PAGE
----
Crunchy Scones

Joined Oct 14, 2005
Hi Everyone!

I'm wondering if you can help me figure out how to replicate my favourite scones from Quantum Coffee in Toronto. They mix up the flavours and add-ins regularly, but the base scone recipe is really what I'm after.

These scones are incredibly crunchy on the outside, which is my favourite part. The crust is fairly brown and a quite a bit thicker than your typical scone. The inside is moist, flaky and not too dense. Not traditional, but awesome nonetheless.

The things I'm wondering about are:

1) How do they get the crust to crisp up so nicely and brown so evenly? I've tried to just increase baking temp and time, but my scones just get unevenly browned such that there are only crusty bits at the edges (or burnt edges if i push it too much). These scones are consistently brown and crusty everywhere though. I also thought that maybe they had added sugar (either in the dough or brushed it on), but the scone is not noticeably sweet and their savoury scones are just as crunchy.

2) How do they get the surface so scraggly? At first, I thought maybe they just use a really wet dough and scoop it onto the tray, but they also manage to get some nice parallel flaky layers. That means that they must be folding the dough at some point, right? So would they make it smooth?

3) What's with the blistery crust? If you zoom into the bottom right of the scone in the photo, it looks like the crust has a really bad rash (not so appetizing to look at but delicious :p) Is this of any significance (e.g. some sort of wash, temperature indicator, special ingredients)?

Thanks for the help!
Joined Aug 4, 2000
And your recipe is?????????   Recipe please.  What flour(s) are you using??

My speculation is that flours having a higher starch content (and therefore lower protein) may brown more easily.
Joined Oct 14, 2005
Thanks for the replies.

I tried asking, but they won't tell :(

Here is the recipe that I use:

75g butter, chilled

350g  AP flour

4 1⁄2 tsp baking powder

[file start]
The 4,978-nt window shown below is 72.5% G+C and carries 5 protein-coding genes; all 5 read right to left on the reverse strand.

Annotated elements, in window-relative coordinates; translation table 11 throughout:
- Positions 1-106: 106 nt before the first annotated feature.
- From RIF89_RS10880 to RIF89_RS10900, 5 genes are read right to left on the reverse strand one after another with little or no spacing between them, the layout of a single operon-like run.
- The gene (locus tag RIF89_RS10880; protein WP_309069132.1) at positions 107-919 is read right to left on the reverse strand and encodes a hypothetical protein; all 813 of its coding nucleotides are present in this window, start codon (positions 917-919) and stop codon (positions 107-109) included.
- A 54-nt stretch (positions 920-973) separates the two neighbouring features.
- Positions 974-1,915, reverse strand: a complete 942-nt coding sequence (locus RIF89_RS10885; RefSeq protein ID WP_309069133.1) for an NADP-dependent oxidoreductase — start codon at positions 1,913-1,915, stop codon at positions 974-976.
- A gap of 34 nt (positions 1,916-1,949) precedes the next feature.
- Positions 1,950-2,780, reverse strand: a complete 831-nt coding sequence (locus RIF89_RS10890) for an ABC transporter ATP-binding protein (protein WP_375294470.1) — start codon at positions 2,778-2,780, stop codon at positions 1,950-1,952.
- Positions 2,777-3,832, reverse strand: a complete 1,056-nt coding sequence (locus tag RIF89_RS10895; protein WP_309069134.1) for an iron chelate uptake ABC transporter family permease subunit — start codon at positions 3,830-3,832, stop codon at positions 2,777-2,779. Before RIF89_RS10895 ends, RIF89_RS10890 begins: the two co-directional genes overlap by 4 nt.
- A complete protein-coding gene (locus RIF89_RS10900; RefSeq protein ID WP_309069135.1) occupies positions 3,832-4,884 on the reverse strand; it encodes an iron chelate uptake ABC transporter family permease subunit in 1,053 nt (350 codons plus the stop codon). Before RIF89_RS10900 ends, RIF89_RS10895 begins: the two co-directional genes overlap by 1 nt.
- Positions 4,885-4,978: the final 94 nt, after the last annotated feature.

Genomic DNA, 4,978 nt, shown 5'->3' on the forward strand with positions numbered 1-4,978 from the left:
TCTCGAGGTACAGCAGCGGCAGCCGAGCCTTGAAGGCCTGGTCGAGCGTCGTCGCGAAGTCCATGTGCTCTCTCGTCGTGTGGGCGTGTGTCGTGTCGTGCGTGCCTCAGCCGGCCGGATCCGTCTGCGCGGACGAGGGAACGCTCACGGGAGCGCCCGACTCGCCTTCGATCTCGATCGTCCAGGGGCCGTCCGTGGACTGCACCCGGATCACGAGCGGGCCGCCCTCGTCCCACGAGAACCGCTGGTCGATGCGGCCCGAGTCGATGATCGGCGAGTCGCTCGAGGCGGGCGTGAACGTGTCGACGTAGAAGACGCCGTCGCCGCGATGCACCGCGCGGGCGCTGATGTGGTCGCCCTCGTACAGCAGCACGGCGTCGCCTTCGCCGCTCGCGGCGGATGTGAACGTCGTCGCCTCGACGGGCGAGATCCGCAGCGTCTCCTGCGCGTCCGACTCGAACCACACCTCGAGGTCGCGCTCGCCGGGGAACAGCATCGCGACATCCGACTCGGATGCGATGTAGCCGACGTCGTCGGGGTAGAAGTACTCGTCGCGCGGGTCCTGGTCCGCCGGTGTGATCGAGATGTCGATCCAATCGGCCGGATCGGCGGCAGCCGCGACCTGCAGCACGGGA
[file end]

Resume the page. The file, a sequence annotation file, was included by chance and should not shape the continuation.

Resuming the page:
30g sugar

150 mL milk

2 large eggs

Bake @ 425F for about 12-15 min or brown
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Joined Aug 21, 2004
Sounds to me like they are probably using bread flour and not overly working the dough. Folding rather than kneading.
Joined Oct 14, 2005
I tried using bread flour today. I didn't notice a whole lot of a difference other than the fact that my dough seemed a bit drier than usual. Maybe a tiny bit crisper on the outside after baking.

I'm still perplexed by the perfectly even browning though. Could it be a pH thing? Possibly higher pH?
Joined Oct 11, 2014
Although it has something to do with the type flour, it also has to do with ratio of ingredients used and with your mixing process, I will say that they are using a more balanced recipe like a medium butter, medium egg ratio.

These guys are using cream and/or buttermilk mix to get what they are looking for as well. What they are doing is hand mixing using a very light hand technique and then just dropping it in dollops on their baking sheet (this gives it is scraggly look). By doing this there is a limited amount of gluten activity and it leaves the butter pieces fairly in tact. This also will cause the blister action you asked about.

I would change your recipe to:

350g All Purpose flour

1 TBSP baking powder

1/2 tsp baking soda (only if you are using cream/buttermilk mix)

1/2 tsp salt

30g sugar

115g (1 stick) butter, chilled, cut into 1/2" pieces

175ml 35% cream (or 35% cream/buttermilk mix)

1 large egg

Preheat to 375*F

Whisk dry ingredients together in large bowl. 

Add cut 1/2" chilled butter pieces in with flour and toss to coat. Lightly massage the butter in with flour mixture making sure to keep chickpea size pieces of butter. Chill in fridge for 20 mins.

Whisk wet ingredients together and chill as well.